Climbing Mt. Nantai Ceremony


Climbing Mt. Nantai Ceremony(tohaisai 登拝祭 )

***** Location: Japan, Nikko
***** Season: Late Summer
***** Category: Observances

This is a ceremony in many parts, starting in July and can go on until August. It is important in the rituals of the mountain ascetics of this area.
Starting on August 1 is most common. Starting at midnight with drums and conches blown, the pilgrims reach for the summit to watch the sunset from there. The dark climb is lit by a few spots with torches or lanterns.

Mount Nantai 男体山 at the side of Lake Chuzenji in Nikko is a sacred mountain and this ceremony goes back more than 1200 years.

Praying at the innermost sanctum
gonaijin sanpai 御内陣参拝

男体山登拝 / Climbing Mt. Nantai

© www.nikko-jp.org/tohaisai

Other names

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shichigatsu ya shiro shoosoku no tohaisai

july is here !
mountain climbing ceremony
in white robes

大類 匡光 Masateru Ohrui

Tr. Gabi Greve


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Mount Nantai, Nantai san 男体山 in Nikko

Mt. Nantai is also called Mt. Futara, and the name of Futara is derived from Potalaka in Sanskrit. Also, Futara can be divided into two Japanese words. One is futa, which means two in Japanese, and another word is ara, which means storm. The meaning of combination of those two words is two storms. According to a legend, god of wind and god of thunder appear at Byoubuiwa rocky screen and bring the two storms a year. Moreover, Futara can be pronounced Nikoh in another way of reading. You can imagine that the Nikoh became Nikko later.

Landscape of Oku-Nikko has been created dramatically by natural environment like an eruption. Lake, waterfall, grassy plain and marshland are gathered like a miniature garden.

 © www.nikko-jp.org


WKD: Basho in Nikko

Matsuo Basho wrote:

Kurokami-yama, which means "Mount Raven Locks," though wreathed in spring mists, was still white with snow. Sora composed a verse:

With my hair clean shorn,
I came to Mount Raven Locks
On Garb Changing Morn.

Mount Kurokami is another name for Nantaisan which rises above Nikko. The slopes are covered with ancient trees which makes it appear black when seen from a distance, hence the name. The snow on its peak is one of the eight famous views of Nikko, but the image as Basho uses it also sets up a contrast between the black mountain and the white snow. But the contrast is both maintained and resolved in the sense that both Sora and the mountain have changed their garb and yet they are different in the sense that one has hair.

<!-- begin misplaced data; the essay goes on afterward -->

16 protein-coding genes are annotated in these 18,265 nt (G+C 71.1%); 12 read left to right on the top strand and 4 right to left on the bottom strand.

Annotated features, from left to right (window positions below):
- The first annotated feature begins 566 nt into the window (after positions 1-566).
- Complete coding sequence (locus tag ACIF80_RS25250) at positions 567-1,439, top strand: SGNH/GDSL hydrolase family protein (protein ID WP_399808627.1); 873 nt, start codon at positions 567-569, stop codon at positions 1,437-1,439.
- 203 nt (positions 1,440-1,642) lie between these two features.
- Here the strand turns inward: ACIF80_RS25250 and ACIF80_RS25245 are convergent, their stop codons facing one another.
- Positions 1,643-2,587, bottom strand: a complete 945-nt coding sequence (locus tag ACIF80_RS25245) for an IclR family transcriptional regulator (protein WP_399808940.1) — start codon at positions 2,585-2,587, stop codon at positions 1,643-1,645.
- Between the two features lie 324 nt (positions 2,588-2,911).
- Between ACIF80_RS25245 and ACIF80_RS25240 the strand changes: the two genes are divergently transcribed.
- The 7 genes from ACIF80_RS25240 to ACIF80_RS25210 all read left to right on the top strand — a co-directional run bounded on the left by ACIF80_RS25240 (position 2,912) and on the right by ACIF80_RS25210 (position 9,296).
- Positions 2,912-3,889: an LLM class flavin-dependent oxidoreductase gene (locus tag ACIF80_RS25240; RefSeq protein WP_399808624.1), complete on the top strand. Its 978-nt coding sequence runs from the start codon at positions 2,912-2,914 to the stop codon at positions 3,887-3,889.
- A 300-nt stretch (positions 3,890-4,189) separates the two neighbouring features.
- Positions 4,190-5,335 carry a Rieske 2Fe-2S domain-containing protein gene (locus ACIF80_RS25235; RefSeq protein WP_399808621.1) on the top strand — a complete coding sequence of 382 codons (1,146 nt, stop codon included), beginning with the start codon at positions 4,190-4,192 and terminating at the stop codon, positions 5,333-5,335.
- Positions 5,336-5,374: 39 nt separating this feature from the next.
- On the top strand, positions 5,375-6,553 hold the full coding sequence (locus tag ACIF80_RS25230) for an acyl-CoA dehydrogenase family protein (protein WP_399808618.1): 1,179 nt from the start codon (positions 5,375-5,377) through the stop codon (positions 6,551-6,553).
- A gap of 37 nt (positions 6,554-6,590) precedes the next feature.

Sora / Oku no Hosomichi


Nantai san no ame ni naritaru tsutsuji kana

Mount Nantai
now in the rain ...

Minagawa Bansui 皆川盤水

Tr. Gabi Greve

CLICK for enlargement
 © PHOTO : satochan

Related words

***** Fuji, Mt. Fuji, Fujiyama, Fujisan Mount Fuji, Japan



Shiogama Sail-cord Festival


Sail-cord Festival (hote matsuri)

***** Location: Shiogama, Japan
***** Season: Mid-Spring
***** Category: Observance

Shiogama Festival, see below


Hote Festival, Hote Matsuri 帆手祭 (ほてまつり)

March 10

One of the thee famous festivals in Japan known for the wild activities of the sacred palanquin.

The festival started with the original purpose of fire prevention, and now serves to ward off evil and to offer prayers for the prosperity of the town Shiogama 塩竃市.
Even if it started off as a festival with children as the main participants, the adult participants prayed for a good fishing harvest and more activity of her town too.
People made a statue of the deity Bonten out of the grasses of the "dragon whiskers grass" ( mondo grass ). The old reading for BONTEN 梵天 .. HOTE ほて .. might has then developed with the Chinese characters it is written nowadays. The grass Bonten effigy was called "kusa Bonten" 草梵天.


Sail-cord Festival. A festival held on March 10 at Shiogama Shrine (Shiogama jinja 鹽竈神社 in Shiogama City, Miyagi Prefecture.
Shiogama Myoojin (塩釜明神, 鹽竈明神)

Beginning two days before the festival, sacred dance and music (kagura), a shrine priestess festival, Yamato dances are performed at the Ceremonial Hall (haiden). After the ceremonies on the festival day, there is a procession of the divinities. At the head of the procession is a hayashi stage called katsugi-kagura, with children riding on a doll stage. Besides the children and shrine priestesses (miko), spears, clothing boxes, swords, guns, bows and arrows and others objects are all part of the procession's stately accoutrements.

It is a lively occasion with hundreds of worshippers. Around the sacred palanquin (mikoshi) flags similar to sails are raised and those accompanying it make offerings. This is the origin of the name.

Festival floats (dashi) and stages of the town are dragged around. Also, a Daikoku (one of the seven gods of happiness) doll is made and placed on a horse. People sing packhorse-driver songs as they lead this horse from house to house. It is said that this began as a festival for fire protection in 1682 and originally took place on January 28. Now it has changed to be a festival praying for domestic safety and business prosperity.

© Mogi Sakae, Kokugakuin University.



日本三大荒神輿のひとつ Shiogama-sama no Ara Mikoshi

The festival's highlight:
Sixteen young men dressed in white carry a sacres palanquin, which weighs more than one ton, on their shoulders, and heroically rush down a dangerous flight of 202 stone steps in the shrine compound.

Shiogama Shrine

Shiogama has prospered as the home of the Tohoku area’s Shiogama Shrine and as a harbour city. Shiogama served as an unloading port forthe provincial Tohoku government (Mutsunokuni) and as a port for the Date clan during the Edo period (1603 ~1867). Shiogama was a prominent national harbour city from the Meji period (1868~1912) on and has more recently developed as a fisheries base (for fishing in both near-by and far waters .)